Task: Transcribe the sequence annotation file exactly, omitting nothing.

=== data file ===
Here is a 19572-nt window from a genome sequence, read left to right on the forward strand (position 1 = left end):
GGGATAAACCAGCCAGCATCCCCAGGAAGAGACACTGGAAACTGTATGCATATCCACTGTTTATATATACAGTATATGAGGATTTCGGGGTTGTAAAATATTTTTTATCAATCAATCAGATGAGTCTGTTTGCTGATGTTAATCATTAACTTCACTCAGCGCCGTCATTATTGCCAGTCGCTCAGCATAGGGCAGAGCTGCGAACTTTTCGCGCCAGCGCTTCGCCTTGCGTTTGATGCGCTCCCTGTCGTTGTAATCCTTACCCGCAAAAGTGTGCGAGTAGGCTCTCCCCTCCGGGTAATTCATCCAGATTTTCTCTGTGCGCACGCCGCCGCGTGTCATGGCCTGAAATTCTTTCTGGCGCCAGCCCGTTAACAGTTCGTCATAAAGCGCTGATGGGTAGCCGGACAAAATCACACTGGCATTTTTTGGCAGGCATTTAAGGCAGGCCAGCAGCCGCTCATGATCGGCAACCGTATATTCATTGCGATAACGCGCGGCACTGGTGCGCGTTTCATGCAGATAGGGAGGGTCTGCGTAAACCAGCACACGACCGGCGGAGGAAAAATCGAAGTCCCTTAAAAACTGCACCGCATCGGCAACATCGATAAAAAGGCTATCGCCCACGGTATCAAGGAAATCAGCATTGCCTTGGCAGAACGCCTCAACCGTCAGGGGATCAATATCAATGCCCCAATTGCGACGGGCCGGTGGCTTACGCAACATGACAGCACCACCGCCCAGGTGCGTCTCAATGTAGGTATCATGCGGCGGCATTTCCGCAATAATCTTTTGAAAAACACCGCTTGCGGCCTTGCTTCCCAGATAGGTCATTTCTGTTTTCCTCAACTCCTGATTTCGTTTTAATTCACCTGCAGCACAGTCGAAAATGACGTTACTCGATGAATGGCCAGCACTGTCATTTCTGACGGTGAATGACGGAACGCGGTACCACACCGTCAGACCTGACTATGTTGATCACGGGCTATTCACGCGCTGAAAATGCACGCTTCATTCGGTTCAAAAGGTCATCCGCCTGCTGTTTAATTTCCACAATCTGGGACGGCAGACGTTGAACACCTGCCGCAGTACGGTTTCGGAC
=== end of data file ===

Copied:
Here is a 19572-nt window from a genome sequence, read left to right on the forward strand (position 1 = left end):
GGGATAAACCAGCCAGCATCCCCAGGAAGAGACACTGGAAACTGTATGCATATCCACTGTTTATATATACAGTATATGAGGATTTCGGGGTTGTAAAATATTTTTTATCAATCAATCAGATGAGTCTGTTTGCTGATGTTAATCATTAACTTCACTCAGCGCCGTCATTATTGCCAGTCGCTCAGCATAGGGCAGAGCTGCGAACTTTTCGCGCCAGCGCTTCGCCTTGCGTTTGATGCGCTCCCTGTCGTTGTAATCCTTACCCGCAAAAGTGTGCGAGTAGGCTCTCCCCTCCGGGTAATTCATCCAGATTTTCTCTGTGCGCACGCCGCCGCGTGTCATGGCCTGAAATTCTTTCTGGCGCCAGCCCGTTAACAGTTCGTCATAAAGCGCTGATGGGTAGCCGGACAAAATCACACTGGCATTTTTTGGCAGGCATTTAAGGCAGGCCAGCAGCCGCTCATGATCGGCAACCGTATATTCATTGCGATAACGCGCGGCACTGGTGCGCGTTTCATGCAGATAGGGAGGGTCTGCGTAAACCAGCACACGACCGGCGGAGGAAAAATCGAAGTCCCTTAAAAACTGCACCGCATCGGCAACATCGATAAAAAGGCTATCGCCCACGGTATCAAGGAAATCAGCATTGCCTTGGCAGAACGCCTCAACCGTCAGGGGATCAATATCAATGCCCCAATTGCGACGGGCCGGTGGCTTACGCAACATGACAGCACCACCGCCCAGGTGCGTCTCAATGTAGGTATCATGCGGCGGCATTTCCGCAATAATCTTTTGAAAAACACCGCTTGCGGCCTTGCTTCCCAGATAGGTCATTTCTGTTTTCCTCAACTCCTGATTTCGTTTTAATTCACCTGCAGCACAGTCGAAAATGACGTTACTCGATGAATGGCCAGCACTGTCATTTCTGACGGTGAATGACGGAACGCGGTACCACACCGTCAGACCTGACTATGTTGATCACGGGCTATTCACGCGCTGAAAATGCACGCTTCATTCGGTTCAAAAGGTCATCCGCCTGCTGTTTAATTTCCACAATCTGGGACGGCAGACGTTGAACACCTGCCGCAGTACGGTTTCGGAC